Notes on Diversity and Inclusion

By: Jennifer Nelson

All classrooms consist of some amount of diversity- even if the environment seems to be homogenous. I tend to look at humans as individuals, and not as default members of societally organized groups. Therefore, there will always be diversity in terms of personalities, interests, opinions, and skills.

I think it’s a disservice to humanity to limit discussions on diversity in terms of appearances, income, place of origin, and abilities. I also believe that when we recognize the inherent nature of individuality, it changes the discussion to focus more on what we have in common as opposed to what we don’t.

The concept of everyone being different and having unique experiences should be more of a “duh” than something that’s seen as a novel concept that requires endless studies. In my opinion, having a basic level of respect and empathy for fellow human beings should be so inherent in the fiber of society that this discussion shouldn’t be necessary.

As for inclusivity, I am more focused on harmony. Learning environments need to be harmonious for both the students and the teacher to thrive. I am a proponent of parents having choices for how their children are educated as opposed to assuming that a particular school system is supposed to work for everyone.

Some students would be best served to be in a school or learning environment that has a particular focus. For example, if one is scientifically inclined; it would serve the student best to go to a STEM based school as opposed to trying to shove them into situation that doesn’t bring out their best. Likewise, a musically or artistically gifted child would be best served having the option to enroll in a learning environment that caters to that.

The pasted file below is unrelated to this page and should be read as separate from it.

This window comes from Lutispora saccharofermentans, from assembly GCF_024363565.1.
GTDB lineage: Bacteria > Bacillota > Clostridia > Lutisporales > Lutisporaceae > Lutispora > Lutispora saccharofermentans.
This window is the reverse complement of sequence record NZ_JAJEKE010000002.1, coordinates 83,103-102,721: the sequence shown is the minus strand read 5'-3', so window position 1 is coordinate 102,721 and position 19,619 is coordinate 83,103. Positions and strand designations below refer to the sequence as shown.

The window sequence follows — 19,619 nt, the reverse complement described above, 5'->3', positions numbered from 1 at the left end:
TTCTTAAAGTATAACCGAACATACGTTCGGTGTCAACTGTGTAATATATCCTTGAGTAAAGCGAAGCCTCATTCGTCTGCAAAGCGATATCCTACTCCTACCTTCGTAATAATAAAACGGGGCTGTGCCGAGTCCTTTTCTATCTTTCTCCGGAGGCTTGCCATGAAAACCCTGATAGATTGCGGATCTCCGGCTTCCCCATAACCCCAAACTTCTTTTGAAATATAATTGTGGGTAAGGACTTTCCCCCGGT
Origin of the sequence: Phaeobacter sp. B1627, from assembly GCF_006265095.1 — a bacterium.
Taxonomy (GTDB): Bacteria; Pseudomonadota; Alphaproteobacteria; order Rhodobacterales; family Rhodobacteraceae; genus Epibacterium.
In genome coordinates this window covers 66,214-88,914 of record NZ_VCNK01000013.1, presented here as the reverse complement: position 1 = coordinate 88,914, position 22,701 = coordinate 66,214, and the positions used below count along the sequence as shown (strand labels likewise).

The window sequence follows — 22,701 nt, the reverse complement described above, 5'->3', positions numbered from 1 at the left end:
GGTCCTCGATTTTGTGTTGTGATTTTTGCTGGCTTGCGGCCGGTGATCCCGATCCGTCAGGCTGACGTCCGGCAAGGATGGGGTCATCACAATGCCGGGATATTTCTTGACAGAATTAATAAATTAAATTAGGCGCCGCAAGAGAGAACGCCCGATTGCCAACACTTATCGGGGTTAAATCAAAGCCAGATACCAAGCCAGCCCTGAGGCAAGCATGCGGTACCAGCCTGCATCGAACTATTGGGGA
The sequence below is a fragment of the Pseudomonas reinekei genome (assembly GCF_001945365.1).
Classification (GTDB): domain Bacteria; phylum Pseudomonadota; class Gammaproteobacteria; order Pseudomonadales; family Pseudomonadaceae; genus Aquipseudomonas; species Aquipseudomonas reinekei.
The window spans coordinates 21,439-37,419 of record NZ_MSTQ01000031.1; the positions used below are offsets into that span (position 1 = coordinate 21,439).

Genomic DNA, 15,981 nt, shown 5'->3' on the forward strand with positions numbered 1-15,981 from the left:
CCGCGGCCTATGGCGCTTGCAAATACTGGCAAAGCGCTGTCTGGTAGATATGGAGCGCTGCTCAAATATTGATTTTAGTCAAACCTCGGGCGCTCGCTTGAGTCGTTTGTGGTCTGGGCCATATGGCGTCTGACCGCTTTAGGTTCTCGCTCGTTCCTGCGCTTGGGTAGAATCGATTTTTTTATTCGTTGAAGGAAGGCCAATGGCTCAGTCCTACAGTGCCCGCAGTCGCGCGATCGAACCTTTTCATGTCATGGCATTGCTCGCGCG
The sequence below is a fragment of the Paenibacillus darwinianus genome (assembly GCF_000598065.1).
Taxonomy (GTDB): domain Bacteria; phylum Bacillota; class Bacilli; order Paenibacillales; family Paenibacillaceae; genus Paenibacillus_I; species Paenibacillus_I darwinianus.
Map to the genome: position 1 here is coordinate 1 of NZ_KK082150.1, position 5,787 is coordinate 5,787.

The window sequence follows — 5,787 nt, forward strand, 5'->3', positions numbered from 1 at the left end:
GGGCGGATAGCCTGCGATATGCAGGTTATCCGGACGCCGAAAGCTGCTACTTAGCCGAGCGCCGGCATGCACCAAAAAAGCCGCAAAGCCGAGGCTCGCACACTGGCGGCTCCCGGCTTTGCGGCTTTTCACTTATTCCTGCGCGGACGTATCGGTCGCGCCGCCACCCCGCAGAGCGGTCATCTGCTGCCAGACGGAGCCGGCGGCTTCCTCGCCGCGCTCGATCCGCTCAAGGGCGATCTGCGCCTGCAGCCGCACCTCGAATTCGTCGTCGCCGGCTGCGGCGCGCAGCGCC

I agree that schools should have “open and honest discussion about difference, and an institutional respect for people of all backgrounds and abilities” (Together we learn better: Inclusive schools benefit all children, 2015, para 5). Yet, I am a proponent of personalized education as opposed to standardized education.

In fact, my career is based on teaching students from various countries virtually. Sometimes in group classes the students are culturally homogenous, and sometimes they aren’t. For example, I once had a class where half of the students were from China, the other half from Brazil, and then there was one student who was from UAE. The students enjoyed getting to know one another.

Sometimes I have a class with students who are on the autism spectrum and students who are not. Yet the harmony works because that is the tone I set.

Overall, I have unintentionally developed a niche for working with students who don’t fit into traditional classrooms for some reason or other. Yet whether or not the classes I teach are “diverse and inclusive” (according to the meanings often assigned to these terms) is irrelevant to me. The foundation of being kind, respectful, and supportive to everyone is what matters. In my classroom, what is important is that every student feels valued, appreciated, and capable of doing their best.


Together we learn better: Inclusive schools benefit all children. (2015, June 10). Inclusive Schools Network.